From personal

The week that was

Not a lot happening this week.  Here are the highlights.

  • Jordon is walking home from work 4 times a week.  It’s 8 kilometers each time.  He loads up his iPod Nano and it takes about 2 hours to walk home.  He dropped 10 pounds the first day he walked that far.  He’s doing it mostly for himself but it will make it easier for him this summer.  Also he finds walking that far to be fairly stimulating.  He used to do it all of the time at the Salvation Army to help him leave the stress behind and he misses it.
  • Oliver broke his selfie stick and has been sick about it.  Jordon bought him a new one so life can go on.  That thing makes him so happy.  He doesn’t even use it much but he loves taking a selfie while on an adventure.  Cute kid.
  • Mark’s report card was not as bad as he feared.  Not a lot to love about it but it’s not that bad.  He now has to work hard for the next twelve weeks to make it exciting.  
  • City Perks coffee shop is really good.  I wish every neighborhood had something like it but few do.  Part of it is the location of being right in the heart of a neighborhood.  Sadly most neighborhoods don’t have a micro commercial district in it.
  • Jordon moved from Bell to Fido this week and bought a new Moto X Play phone.  It’s not life changing since we all have nice phones but he is enjoying Spotify.  Actually all of us are enjoying Spotify and CBC Music, his is just ad free.
  • Marley growled and snapped at Jordon last night when he got into bed and dared to move her.  That got her banished out of the room.  We learned that she doesn’t do well when she thinks Jordon is mad at her.  All day today, she has done everything she can to make up with Jordon.   Also, this is the same dog that tries to push me off the bed every night.  She doesn’t think so highly of me.
  • So this is going to be a lot of fun or a lot of pain.  Jordon and Mark are going to start doing a video blog a couple of times a week.  That will involve Oliver and myself as well.  I’m an introvert (so is Jordon) but for some reason we are going to have a YouTube vlog.  I am not sure if I should laugh or cry.  Look for it on Sunday.

First trip north of 2016

With the boys off of school, I decided to take the week off of work and spend it with them.

On Wednesday Jordon told the boys to get their go-bags and get into the car.  We then went to Don’s Photo where Jordon ran in and bought a Ricoh WG-4 camera to replace his WG-10 and then we went north to Waskesiu for the day.

We knew it would be sloppy and a mess so we tooled around a bit and then took Highway #263 to the Height of Land Lookout Tower.  At the top of the 15 metre tower you are 100 metres higher than Waskesiu; you can see King Island, Shady Lake and Beartrap Creek.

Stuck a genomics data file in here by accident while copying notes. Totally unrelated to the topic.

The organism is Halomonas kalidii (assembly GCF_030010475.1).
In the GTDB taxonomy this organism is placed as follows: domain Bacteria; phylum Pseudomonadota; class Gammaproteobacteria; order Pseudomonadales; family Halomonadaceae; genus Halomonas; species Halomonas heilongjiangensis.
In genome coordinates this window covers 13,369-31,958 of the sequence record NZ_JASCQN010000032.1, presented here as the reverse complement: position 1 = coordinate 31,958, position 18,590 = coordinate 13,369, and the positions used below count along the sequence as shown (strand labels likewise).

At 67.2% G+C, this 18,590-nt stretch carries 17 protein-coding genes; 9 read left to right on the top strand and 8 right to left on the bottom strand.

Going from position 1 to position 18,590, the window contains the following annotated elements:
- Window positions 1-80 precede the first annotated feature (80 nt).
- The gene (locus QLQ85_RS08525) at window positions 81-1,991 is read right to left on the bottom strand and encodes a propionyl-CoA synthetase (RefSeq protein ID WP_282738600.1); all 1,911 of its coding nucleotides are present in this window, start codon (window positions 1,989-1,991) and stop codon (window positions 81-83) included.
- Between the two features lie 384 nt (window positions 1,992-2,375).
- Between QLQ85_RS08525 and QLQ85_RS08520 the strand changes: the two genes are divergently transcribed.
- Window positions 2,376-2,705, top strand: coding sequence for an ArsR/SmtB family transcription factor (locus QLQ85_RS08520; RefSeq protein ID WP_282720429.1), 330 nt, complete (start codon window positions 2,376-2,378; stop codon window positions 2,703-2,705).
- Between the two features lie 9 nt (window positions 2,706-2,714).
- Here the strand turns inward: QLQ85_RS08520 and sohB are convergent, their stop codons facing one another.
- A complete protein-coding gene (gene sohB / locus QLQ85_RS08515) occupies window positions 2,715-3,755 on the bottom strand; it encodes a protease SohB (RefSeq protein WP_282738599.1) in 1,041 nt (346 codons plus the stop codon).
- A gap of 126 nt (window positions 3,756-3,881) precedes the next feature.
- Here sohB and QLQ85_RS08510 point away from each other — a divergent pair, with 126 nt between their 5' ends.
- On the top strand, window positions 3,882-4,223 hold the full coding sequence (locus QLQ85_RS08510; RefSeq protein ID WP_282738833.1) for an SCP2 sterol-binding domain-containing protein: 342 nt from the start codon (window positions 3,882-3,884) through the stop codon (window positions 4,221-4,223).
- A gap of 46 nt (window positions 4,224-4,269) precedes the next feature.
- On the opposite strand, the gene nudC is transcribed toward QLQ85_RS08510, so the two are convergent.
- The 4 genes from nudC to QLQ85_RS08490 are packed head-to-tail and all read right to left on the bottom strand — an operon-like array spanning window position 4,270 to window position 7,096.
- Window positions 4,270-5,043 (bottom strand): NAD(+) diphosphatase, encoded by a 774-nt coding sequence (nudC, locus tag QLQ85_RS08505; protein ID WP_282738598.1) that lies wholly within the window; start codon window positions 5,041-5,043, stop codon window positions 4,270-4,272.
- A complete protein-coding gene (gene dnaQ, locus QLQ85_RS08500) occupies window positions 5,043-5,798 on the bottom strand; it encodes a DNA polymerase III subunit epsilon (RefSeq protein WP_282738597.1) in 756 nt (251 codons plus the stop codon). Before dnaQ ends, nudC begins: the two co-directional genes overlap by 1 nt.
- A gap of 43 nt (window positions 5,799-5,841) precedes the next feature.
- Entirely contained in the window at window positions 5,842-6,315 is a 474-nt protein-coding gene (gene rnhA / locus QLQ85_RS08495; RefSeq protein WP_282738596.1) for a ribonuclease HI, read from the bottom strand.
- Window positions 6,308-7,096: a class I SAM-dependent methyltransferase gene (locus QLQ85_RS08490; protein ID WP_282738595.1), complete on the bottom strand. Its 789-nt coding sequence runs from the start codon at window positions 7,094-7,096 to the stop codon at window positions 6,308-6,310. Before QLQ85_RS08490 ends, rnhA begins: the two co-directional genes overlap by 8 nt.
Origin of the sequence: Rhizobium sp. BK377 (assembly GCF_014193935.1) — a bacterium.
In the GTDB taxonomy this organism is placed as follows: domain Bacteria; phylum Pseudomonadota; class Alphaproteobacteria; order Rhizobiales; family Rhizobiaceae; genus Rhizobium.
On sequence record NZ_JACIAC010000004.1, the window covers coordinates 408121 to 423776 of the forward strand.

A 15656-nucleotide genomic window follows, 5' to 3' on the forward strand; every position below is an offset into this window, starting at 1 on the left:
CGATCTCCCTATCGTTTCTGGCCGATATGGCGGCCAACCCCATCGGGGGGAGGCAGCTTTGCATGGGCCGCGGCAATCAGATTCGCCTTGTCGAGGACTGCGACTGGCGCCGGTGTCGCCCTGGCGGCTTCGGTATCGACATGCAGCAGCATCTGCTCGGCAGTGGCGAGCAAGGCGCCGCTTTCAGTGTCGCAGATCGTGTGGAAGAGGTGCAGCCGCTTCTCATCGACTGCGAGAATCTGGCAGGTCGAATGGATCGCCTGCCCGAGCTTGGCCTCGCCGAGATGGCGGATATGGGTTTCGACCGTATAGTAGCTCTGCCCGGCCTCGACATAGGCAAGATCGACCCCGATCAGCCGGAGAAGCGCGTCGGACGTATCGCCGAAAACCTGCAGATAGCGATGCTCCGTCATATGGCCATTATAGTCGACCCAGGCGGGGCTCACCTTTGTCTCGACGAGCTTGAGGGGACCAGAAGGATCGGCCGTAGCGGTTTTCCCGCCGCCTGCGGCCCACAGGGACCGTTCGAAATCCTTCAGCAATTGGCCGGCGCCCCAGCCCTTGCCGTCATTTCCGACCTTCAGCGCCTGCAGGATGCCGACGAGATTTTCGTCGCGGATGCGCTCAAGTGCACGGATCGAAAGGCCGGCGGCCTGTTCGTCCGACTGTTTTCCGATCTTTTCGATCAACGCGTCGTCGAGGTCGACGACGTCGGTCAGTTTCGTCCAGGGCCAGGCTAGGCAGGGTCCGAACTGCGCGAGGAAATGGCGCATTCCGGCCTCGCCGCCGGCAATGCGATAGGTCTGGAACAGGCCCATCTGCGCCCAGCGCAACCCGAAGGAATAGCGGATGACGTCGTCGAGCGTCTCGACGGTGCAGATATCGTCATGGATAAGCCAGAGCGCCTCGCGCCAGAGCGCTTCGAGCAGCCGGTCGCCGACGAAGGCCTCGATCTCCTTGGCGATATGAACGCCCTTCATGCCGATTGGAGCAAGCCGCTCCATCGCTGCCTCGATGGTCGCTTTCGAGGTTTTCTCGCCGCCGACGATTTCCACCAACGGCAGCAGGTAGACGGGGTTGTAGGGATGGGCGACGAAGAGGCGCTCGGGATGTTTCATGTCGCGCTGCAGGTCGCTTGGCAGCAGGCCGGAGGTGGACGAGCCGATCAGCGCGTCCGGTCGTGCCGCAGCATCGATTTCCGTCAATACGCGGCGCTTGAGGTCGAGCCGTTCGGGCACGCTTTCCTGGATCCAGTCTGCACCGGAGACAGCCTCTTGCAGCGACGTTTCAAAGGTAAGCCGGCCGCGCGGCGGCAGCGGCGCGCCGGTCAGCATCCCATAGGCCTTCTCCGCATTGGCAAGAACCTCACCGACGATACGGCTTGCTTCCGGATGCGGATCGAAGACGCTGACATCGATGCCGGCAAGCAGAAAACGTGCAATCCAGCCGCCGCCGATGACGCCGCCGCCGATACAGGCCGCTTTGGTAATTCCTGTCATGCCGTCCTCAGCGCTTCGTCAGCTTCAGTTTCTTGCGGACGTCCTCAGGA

Height of Land Lookout Tower in Prince Albert National Park

Once navigating the nightmare that is the rest of that highway to Highway #2, we were back in Prince Albert and then home.

Prince Albert National Park is so gorgeous and quiet this time of year.  Without leaves or more than a handful of people in the park, it is an amazing time to visit.

Off to Swift Current

Okay, this is cool.  Ford Canada is lending Jordon a 2016 Ford Explorer and is sending us to the 2016 Ford World Women’s Curling Championship in Swift Current tomorrow. 

For those of you (like me) who have never been to Swift Current before, we are driving east to Rosetown and then heading straight south to Swift Current.  In case that sounds like a boring drive, Jordon assures me that it is not and it is one of his favorite drives.  It’s a hilly, windy highway through a massive SaskPower wind farm.  According to Jordon it is a fun two hour drive south. 

When we get there, we are staying at the Motel 6 which looks to be quite nice.  From the photos and the reviews, it looks like I’ll be staying in an Ikea show room.  I feel like I may have to dress trendier just to stay there. 

Since the hotel advertises “fast Wifi”, expect some photos to be posted online of the drive tonight and a lot of photos to be posted to Twitter tomorrow as the curling gets underway. 

Getting ready for summer

So Jordon and I were having this casual conversation about this summer and he said, “both of us need to start getting in better shape”.  I just glared at him and was silent.  I had hoped he would see the disgust and anger in my eyes and move on but he was right.  Both of us need to get in better shape for some of these hikes we have planned.

I am taking the week after Easter off of work to spend some time with the kids.  Part of that will be walking miles of the Meewasin trail system as I work back some cardio and get back in shape.  The plan is to walk from home, down through always pleasant Caswell Hill and Riversdale and along Victoria Park until I get to the Grand Trunk Train Bridge.  Then I will walk along the east side of the river through Exhibition Park, Saskatchewan Crescent, the University of Saskatchewan until I get to the CP Rail Bridge where then I will walk (crawl) up 33rd Street until I get home.  I plan to do that every day and I will be cursing Jordon each and every step of it.

Our first short hike will be in the hills around Fort Carlton on Mother’s Day.  Then a couple weeks later we are doing the Spruce River Highlands Trail in Prince Albert National Park.  A couple of weeks after that, we are walking 40 kms to Grey Owl’s Cabin and back.  In July we are doing several hikes in the Rocky Mountains.  It’s coming sooner than I want to think about.

So today Jordon and I went out to Atmosphere and Sport Chek to see what I needed to be comfortable this summer.  In the end I bought a pair of spandex tights and some shorts and I figured out what kind of shirts I need to get.  While we were out, we picked Jordon up a lightweight rain jacket that is light enough to easily pack in a day pack.  Once Mark decides what color he wants to get, we’ll get him one as well.

Later in the day Jordon got me some scrubs which will be fine for lounging around the fire or chilling out in the campground when it cools down at night.   He also got Mark some wind pants in case the weather is bad while we are there.  If you don’t like the weather in Alberta, wait five minutes and it will change.  Of course that goes both ways.

We have most of what we need.  Other than a Therm-a-rest for myself, we are set for all of the big items.  Basically it is just the small stuff and getting into better shape is all I need to focus on. 

Jordon turns 42 today

It’s a quiet day around here for the birthday boy.  The boys, dog, and I gave him his gifts.